Book Review – The Paying Guests – Sarah Waters
Book: The Paying Guests
Author: Sarah Waters
Year of Release: 2014
Read 566-page hardcover edition in November 2016.
It is 1922 in London, post-WWI, and Frances Wray lives with her widowed mother in their large house. However, because of the death of Frances’s father and brothers in the war, and their lack of financial resources, Frances has had to lay off their servants, conduct the cleaning and cooking herself, and now bring in renters to the upstairs rooms. These “paying guests” are Mr. and Mrs. Barber. As Frances gets to know this couple, she starts to form an unlikely friendship with Mrs. Barber, while wondering that something may be a little strange. However, when things truly start to unravel, Frances Wray and Lillian Barber have many quick decisions to make, decisions that will have lasting repercussions.
This lengthy novel by Sarah Waters was an enjoyable, fascinating read through 1920s London.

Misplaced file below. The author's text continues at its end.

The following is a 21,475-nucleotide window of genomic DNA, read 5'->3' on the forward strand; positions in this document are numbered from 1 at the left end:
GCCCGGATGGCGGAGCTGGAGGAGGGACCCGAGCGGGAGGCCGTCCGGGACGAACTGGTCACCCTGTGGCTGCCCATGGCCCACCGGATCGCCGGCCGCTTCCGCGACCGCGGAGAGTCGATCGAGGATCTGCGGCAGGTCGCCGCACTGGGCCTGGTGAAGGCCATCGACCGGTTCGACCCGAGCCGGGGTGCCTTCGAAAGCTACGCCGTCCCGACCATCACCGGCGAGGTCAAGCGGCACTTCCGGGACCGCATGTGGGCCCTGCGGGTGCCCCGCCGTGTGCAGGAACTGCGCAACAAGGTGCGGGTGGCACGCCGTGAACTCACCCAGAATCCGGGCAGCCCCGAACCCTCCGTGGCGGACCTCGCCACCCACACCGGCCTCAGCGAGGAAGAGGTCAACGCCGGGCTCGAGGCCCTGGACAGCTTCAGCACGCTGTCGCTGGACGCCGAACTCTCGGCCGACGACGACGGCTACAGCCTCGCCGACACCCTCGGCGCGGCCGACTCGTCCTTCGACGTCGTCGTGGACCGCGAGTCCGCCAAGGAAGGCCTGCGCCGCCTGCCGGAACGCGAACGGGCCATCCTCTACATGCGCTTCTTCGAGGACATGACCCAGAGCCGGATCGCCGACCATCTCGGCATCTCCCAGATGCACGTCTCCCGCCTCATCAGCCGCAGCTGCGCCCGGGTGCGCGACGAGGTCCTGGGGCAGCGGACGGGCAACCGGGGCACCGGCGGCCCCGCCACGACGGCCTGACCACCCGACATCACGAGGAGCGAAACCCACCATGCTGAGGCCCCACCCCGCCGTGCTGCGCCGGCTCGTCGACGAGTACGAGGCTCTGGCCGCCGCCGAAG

Firstly, Waters does an incredible job of setting the scene for us. We truly feel we are in an old mansion in 1920s London, and as the reader we can feel the emptiness of the house, feel London post the Great War, and feel what the characters are feeling in this time period. This is all thanks to the great description and the thoughtful dialogue, which makes us want to keep reading to learn what happens next.
In addition, Waters has created some fascinating characters. The four main characters, who all live in this old house with so much history, all have peculiarities of themselves. Waters does a great job bringing the plot to a slow boil, sharing details and surprises about various characters throughout the novel. The mystery / police drama this book takes on halfway through is also effective, as is the exploration of various relationships in the novel. There are some great twists and turns as the plot evolves, and I won’t give anything further away to avoid spoilers.
The one slight detraction for this book is that when considering the characters from the beginning, middle, and end, particularly Lillian Barber, one gets the feeling that things are a little bit inconsistent. For example, Lillian seems very free-spirited and independent in the beginning of the novel, but in the middle and end she seems to become less so. Part of this may be due to the circumstances she finds herself in, but part of it seems a little out of character.
This is a minor complaint though. Overall, the strong characters, interesting plot, and wonderful descriptions of London in the 1920s makes this a historical fiction that is well worth reading.
Overall: 4 stars out of 5 stars